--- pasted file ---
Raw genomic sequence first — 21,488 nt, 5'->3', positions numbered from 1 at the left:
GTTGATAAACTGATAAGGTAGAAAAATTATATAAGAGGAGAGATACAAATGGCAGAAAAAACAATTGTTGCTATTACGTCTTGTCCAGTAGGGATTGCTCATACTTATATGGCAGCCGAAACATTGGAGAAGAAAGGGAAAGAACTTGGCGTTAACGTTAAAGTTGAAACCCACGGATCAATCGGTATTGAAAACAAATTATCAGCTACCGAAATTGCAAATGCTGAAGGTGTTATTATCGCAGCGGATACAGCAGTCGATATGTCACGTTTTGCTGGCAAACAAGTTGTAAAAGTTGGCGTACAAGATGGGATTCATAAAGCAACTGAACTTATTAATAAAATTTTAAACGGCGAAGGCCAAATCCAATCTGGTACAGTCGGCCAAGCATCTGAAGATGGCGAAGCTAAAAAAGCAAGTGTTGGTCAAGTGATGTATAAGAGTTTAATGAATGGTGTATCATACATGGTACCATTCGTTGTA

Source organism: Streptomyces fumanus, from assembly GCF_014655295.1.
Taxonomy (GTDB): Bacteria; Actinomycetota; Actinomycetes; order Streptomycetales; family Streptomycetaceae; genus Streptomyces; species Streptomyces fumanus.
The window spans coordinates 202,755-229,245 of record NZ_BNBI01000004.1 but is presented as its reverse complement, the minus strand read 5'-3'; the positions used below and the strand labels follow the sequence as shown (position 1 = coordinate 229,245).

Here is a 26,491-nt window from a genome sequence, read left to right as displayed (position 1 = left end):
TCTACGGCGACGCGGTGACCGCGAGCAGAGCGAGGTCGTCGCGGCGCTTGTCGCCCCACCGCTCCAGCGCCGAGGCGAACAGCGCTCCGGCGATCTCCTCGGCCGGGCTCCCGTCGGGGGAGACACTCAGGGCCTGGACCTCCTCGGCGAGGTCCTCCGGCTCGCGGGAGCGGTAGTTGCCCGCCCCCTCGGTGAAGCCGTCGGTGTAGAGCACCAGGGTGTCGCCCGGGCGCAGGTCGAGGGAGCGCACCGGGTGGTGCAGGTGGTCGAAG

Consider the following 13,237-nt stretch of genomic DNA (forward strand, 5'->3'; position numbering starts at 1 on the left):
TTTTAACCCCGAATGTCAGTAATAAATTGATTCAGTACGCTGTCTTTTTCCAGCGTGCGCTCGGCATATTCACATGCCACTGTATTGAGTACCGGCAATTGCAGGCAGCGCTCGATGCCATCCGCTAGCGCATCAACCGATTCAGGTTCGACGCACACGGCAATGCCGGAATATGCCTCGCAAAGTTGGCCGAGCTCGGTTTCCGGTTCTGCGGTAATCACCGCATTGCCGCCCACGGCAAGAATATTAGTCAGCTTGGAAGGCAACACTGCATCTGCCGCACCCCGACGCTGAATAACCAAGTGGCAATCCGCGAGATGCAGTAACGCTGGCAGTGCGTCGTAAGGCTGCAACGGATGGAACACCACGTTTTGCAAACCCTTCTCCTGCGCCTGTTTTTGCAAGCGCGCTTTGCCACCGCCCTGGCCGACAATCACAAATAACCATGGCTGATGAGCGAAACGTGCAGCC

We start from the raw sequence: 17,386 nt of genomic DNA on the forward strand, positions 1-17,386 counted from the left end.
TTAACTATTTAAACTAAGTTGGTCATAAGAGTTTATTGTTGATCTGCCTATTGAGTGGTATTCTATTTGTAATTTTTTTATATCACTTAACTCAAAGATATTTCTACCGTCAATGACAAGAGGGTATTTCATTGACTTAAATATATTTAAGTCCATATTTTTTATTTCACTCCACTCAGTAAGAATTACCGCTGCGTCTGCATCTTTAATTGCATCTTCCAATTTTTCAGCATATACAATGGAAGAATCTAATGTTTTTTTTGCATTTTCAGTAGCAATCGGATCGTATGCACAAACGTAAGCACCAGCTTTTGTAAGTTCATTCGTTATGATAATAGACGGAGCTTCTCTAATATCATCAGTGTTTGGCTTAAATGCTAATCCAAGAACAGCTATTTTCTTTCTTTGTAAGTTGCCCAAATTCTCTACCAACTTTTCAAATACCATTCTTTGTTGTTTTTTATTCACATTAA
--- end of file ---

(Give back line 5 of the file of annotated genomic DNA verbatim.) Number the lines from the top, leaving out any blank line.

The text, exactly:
The window spans coordinates 202,755-229,245 of record NZ_BNBI01000004.1 but is presented as its reverse complement, the minus strand read 5'-3'; the positions used below and the strand labels follow the sequence as shown (position 1 = coordinate 229,245).